Want to Write Like Kurt Vonnegut? Do More Pushups.
Not really, though.
I do pushups and sit ups all the time, and feel as though I am getting lean and sinewy, but maybe not. — Kurt Vonnegut, “Letters”
Daily routine is the difference between success or failure. The discipline of sticking to a schedule is the secret ingredient behind many of the greatest pieces of literature ever written. If you want to become a better writer, create a regimen and stick to it.
The Science of Routine
Our minds are in constant need of routine. Subconsciously, our brains create routine loops every chance they get. We are neurologically hardwired to function best in routine, but frequently, we lack the ability (or the desire) to create and control productive, meaningful routines, and so our brains slip into unprofitable ruts and bad habits. One way or another, our minds will create a routine, but it’s up to us whether the routines we practice are good or bad.
In The Power of Habit, author Charles Duhigg writes that the three key components to any habit are Cue, Routine, and Reward. Isolating each of those three components, and analyzing their respective place in the neurological loop of routine, Duhigg reveals that the best way to change or create a new habit is to tweak one or more of those three components. Without an understanding of what your particular habits are based on, it will be not only harder to change bad habits, but harder to inculcate good ones, too.
The discipline of writing is nothing more than programming your own personal habit loop centered around writing. Most, if not all, of the best-known writers have had some sort of routine, although the individual routines themselves varied greatly. The point of this post, though, is not to analyize the routines of famous writers and come up with a “12 things you can add to your routine” type of post. Despite the title, that’s not the intent of this post. I’m aiming to present a much broader view of the discipline required to succeed at writing.
Not Studying The Routines of Famous Writers
While I’m not going to say “you should write from 6:30am to 9:30am every Monday, Wednesday and Friday, and write exactly 2,000 words per day”, I do want to at least provide some overview of what we might call the “metahabits” of a cross-section of well-known writers.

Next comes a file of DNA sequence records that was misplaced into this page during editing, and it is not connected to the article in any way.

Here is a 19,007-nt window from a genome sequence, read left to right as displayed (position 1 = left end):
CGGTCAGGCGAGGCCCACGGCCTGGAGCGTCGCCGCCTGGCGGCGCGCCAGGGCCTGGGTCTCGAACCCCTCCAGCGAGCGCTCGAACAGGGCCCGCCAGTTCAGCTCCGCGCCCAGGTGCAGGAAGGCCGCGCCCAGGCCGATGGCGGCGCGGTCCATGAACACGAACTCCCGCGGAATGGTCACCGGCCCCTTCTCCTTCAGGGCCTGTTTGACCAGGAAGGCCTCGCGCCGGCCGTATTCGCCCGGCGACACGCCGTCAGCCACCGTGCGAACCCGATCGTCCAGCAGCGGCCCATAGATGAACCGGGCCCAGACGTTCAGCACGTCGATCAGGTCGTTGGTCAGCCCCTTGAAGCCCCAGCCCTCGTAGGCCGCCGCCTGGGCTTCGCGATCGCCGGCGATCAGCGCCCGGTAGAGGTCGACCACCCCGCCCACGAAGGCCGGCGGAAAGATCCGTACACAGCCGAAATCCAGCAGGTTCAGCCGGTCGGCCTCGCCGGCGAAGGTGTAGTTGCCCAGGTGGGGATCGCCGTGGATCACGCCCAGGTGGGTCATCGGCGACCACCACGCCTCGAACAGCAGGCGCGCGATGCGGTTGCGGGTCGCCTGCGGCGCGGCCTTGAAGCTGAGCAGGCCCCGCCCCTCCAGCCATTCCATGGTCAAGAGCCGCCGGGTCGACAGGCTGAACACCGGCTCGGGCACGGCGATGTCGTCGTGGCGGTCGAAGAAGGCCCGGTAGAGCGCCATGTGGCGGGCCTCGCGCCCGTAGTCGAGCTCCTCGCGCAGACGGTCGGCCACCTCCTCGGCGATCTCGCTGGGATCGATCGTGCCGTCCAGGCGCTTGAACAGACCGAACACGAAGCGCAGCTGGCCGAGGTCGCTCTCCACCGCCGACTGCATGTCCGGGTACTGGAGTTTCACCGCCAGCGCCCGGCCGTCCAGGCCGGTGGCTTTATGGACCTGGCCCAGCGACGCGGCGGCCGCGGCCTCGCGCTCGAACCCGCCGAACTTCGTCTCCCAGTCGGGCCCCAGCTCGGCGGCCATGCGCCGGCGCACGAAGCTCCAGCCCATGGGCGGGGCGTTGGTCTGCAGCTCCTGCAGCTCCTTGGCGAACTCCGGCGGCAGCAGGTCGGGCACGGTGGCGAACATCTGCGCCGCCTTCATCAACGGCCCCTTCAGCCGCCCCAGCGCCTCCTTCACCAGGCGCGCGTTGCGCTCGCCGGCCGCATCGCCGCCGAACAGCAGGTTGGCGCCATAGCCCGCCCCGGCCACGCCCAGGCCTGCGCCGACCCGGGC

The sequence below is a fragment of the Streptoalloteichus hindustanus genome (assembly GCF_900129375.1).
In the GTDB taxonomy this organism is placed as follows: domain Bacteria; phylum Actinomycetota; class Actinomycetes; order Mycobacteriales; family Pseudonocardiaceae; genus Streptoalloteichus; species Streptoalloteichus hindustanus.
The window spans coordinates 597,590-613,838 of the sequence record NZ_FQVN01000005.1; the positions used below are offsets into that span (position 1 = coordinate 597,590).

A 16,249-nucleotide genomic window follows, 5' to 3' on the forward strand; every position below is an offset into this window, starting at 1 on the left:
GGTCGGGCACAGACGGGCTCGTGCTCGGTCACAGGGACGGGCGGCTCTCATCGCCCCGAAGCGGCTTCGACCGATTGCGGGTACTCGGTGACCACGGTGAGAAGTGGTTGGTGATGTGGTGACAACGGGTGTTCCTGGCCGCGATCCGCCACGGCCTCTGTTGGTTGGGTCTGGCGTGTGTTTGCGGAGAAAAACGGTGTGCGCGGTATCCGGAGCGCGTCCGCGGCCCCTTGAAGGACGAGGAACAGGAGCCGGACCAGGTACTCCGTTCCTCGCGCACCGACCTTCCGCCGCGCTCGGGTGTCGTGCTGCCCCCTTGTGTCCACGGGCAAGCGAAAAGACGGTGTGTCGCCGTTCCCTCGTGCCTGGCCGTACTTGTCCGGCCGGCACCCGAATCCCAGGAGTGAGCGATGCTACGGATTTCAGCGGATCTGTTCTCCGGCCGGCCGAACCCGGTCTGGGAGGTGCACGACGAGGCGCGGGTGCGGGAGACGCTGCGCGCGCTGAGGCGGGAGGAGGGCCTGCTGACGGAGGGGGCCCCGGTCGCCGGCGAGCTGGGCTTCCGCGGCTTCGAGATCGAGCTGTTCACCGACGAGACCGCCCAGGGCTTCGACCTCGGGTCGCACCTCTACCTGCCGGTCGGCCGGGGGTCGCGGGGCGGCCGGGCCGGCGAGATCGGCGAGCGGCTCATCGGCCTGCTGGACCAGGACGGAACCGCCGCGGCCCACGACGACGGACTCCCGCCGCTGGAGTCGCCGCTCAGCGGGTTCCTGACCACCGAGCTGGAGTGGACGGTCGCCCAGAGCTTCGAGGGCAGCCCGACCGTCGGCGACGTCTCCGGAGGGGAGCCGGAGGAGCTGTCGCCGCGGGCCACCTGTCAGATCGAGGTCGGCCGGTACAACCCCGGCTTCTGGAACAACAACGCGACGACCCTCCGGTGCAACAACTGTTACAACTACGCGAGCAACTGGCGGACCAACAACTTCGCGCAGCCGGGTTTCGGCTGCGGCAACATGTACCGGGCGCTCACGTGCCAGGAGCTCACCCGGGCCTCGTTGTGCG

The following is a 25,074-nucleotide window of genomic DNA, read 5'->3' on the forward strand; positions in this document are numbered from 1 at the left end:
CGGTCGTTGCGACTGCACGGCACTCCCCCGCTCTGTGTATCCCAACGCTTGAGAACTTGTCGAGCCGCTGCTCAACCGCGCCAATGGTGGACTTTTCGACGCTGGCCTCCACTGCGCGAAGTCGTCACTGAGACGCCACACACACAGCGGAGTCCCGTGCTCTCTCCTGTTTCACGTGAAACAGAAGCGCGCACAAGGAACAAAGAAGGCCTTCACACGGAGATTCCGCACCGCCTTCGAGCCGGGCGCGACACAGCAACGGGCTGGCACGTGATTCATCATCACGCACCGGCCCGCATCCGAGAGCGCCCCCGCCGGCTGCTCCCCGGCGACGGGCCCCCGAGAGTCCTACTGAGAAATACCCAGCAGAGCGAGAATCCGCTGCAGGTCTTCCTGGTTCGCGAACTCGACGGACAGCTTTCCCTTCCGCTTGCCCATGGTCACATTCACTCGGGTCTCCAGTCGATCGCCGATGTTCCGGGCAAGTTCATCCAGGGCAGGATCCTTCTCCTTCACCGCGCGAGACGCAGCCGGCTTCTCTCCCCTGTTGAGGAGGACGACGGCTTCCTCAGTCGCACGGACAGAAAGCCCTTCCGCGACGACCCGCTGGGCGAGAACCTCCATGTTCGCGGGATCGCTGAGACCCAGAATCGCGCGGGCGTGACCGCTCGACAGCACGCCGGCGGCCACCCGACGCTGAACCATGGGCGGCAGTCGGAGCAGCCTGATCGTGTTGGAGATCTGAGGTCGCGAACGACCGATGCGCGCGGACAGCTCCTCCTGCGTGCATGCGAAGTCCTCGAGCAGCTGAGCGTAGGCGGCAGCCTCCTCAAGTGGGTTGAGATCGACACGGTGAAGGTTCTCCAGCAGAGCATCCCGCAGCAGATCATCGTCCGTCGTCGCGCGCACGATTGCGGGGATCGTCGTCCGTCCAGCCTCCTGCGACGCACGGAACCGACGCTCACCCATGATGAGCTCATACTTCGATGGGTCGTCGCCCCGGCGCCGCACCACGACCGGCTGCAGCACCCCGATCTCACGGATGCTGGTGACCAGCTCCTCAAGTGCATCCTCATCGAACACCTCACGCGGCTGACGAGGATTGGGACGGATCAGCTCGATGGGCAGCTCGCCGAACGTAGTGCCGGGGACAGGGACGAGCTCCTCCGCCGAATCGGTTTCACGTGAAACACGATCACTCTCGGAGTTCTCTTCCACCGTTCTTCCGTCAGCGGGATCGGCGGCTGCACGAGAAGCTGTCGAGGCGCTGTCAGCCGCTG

Broadly speaking, famous writers are early risers. Or night owls. Either way, they don’t do their work during the typical work day. Generally, they like to work in quiet spaces, uninterrupted for several hours. Regardless of the specifics of their routines, some sweeping similarities can be observed.
1. Writing is both a mental and physical exercise, and both mental and physical preparation are important.
Walking, doing pushups, swimming, biking, rowing, jogging; these are just some of the activities to be found in studying the routines of some of the best-known authors today. Numerous studies have revealed the benefits on the mind of regular exercise. Increased focus, clarity, and better metacognition are the rewards for getting your sweat on as a part of your writing process.
2. Writing is a skill which requires dedicated time and space.
Several famous writers have had dedicated writing huts, or long-term hotel reservations, to better facilitate their uninterrupted writing time. While that may not be possible for you, it’s important to note the underlying reason for this separateness: Writing as a practice is most effective when you can commit large trains of thought and sections of material to the page at a time. Creating a written work requires a freedom from distraction that is tough to find amid the noise and clutter of everyday life. Whatever it looks like for you, finding a separate place and time to write will be massively beneficial for you.
3. Writing isn’t easy. Get over it.
While we would like to hold onto the image of our favorite author sitting down to their computer or typewriter and, with fingers flying unerringly over the keys, creating our favorite book in one fell swoop of literary genius, the reality is ALWAYS different. While there are certainly successful authors who do sit down at the keys and don’t stop until they’ve reached their daily word count, the number one recurring theme among the daily routines of successful writers is this: Write, no matter how badly, just write and then when you’re done writing, edit. Reread, analyze, make changes. The hard work of writing is in the editing and refining stages. Sometimes, just getting that first word on the page seems like the hardest part, but the reality is that at that point, the work is just beginning. The greatest writers of our time knew one thing about this creative task of writing: discouragement is the surest poison to creativity known to man. Regardless of how hard it may be at times to write, maintaining that routine, and discipline, will stave off the discouragement of unproductivity. No matter how bad your Shitty First Draft really is, just having that material to work with will enable you to remain productive and focused.
The best way to get better at writing is to write. But many a great American novel has died in the mind of its author simply because they were unable to set down and stick to a routine for their creative process. While we like to think of creativity on the part of others as some sort of magical, mystical force that enabled them to be Great Writers, we know from our experience, and from their own debunking, the reality is something very different.
In the end, while talent and vision are great to have, and will be beneficial to any writing career, the number one difference between the successful writer and the unsuccessful one is the ability to create and stick to a writing routine. Like any discipline, writing must be practiced, and must be honed daily.